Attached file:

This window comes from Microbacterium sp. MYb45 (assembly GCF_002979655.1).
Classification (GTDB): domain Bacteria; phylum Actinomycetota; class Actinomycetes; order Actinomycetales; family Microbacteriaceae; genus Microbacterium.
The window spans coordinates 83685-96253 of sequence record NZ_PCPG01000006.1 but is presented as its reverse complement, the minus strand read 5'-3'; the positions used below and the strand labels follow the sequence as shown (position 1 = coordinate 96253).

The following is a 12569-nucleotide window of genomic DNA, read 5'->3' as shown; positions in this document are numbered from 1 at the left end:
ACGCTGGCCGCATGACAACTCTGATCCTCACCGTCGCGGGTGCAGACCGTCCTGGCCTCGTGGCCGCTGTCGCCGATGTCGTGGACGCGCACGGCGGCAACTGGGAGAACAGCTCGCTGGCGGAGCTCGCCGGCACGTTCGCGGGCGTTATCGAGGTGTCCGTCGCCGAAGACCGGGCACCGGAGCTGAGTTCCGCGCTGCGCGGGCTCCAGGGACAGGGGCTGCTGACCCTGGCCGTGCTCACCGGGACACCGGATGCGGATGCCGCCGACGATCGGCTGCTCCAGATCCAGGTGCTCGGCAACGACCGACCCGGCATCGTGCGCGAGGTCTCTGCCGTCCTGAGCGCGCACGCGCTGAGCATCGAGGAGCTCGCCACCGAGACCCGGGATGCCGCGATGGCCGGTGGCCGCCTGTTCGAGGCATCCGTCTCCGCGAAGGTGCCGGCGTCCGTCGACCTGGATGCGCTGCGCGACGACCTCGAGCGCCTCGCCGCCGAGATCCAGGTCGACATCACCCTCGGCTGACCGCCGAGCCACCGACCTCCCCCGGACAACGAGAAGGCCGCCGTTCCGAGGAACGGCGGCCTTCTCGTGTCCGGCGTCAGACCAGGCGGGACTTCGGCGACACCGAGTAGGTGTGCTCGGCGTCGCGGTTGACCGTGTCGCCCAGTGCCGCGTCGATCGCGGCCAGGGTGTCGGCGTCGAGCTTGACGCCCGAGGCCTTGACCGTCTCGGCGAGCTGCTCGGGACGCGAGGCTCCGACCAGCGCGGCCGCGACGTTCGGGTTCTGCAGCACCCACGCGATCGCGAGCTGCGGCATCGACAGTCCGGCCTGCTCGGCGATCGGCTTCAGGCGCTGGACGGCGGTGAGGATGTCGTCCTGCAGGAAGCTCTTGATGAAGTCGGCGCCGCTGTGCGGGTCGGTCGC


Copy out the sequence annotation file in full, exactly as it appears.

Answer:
This window comes from Microbacterium sp. MYb45 (assembly GCF_002979655.1).
Classification (GTDB): domain Bacteria; phylum Actinomycetota; class Actinomycetes; order Actinomycetales; family Microbacteriaceae; genus Microbacterium.
The window spans coordinates 83685-96253 of sequence record NZ_PCPG01000006.1 but is presented as its reverse complement, the minus strand read 5'-3'; the positions used below and the strand labels follow the sequence as shown (position 1 = coordinate 96253).

The following is a 12569-nucleotide window of genomic DNA, read 5'->3' as shown; positions in this document are numbered from 1 at the left end:
ACGCTGGCCGCATGACAACTCTGATCCTCACCGTCGCGGGTGCAGACCGTCCTGGCCTCGTGGCCGCTGTCGCCGATGTCGTGGACGCGCACGGCGGCAACTGGGAGAACAGCTCGCTGGCGGAGCTCGCCGGCACGTTCGCGGGCGTTATCGAGGTGTCCGTCGCCGAAGACCGGGCACCGGAGCTGAGTTCCGCGCTGCGCGGGCTCCAGGGACAGGGGCTGCTGACCCTGGCCGTGCTCACCGGGACACCGGATGCGGATGCCGCCGACGATCGGCTGCTCCAGATCCAGGTGCTCGGCAACGACCGACCCGGCATCGTGCGCGAGGTCTCTGCCGTCCTGAGCGCGCACGCGCTGAGCATCGAGGAGCTCGCCACCGAGACCCGGGATGCCGCGATGGCCGGTGGCCGCCTGTTCGAGGCATCCGTCTCCGCGAAGGTGCCGGCGTCCGTCGACCTGGATGCGCTGCGCGACGACCTCGAGCGCCTCGCCGCCGAGATCCAGGTCGACATCACCCTCGGCTGACCGCCGAGCCACCGACCTCCCCCGGACAACGAGAAGGCCGCCGTTCCGAGGAACGGCGGCCTTCTCGTGTCCGGCGTCAGACCAGGCGGGACTTCGGCGACACCGAGTAGGTGTGCTCGGCGTCGCGGTTGACCGTGTCGCCCAGTGCCGCGTCGATCGCGGCCAGGGTGTCGGCGTCGAGCTTGACGCCCGAGGCCTTGACCGTCTCGGCGAGCTGCTCGGGACGCGAGGCTCCGACCAGCGCGGCCGCGACGTTCGGGTTCTGCAGCACCCACGCGATCGCGAGCTGCGGCATCGACAGTCCGGCCTGCTCGGCGATCGGCTTCAGGCGCTGGACGGCGGTGAGGATGTCGTCCTGCAGGAAGCTCTTGATGAAGTCGGCGCCGCTGTGCGGGTCGGTCGC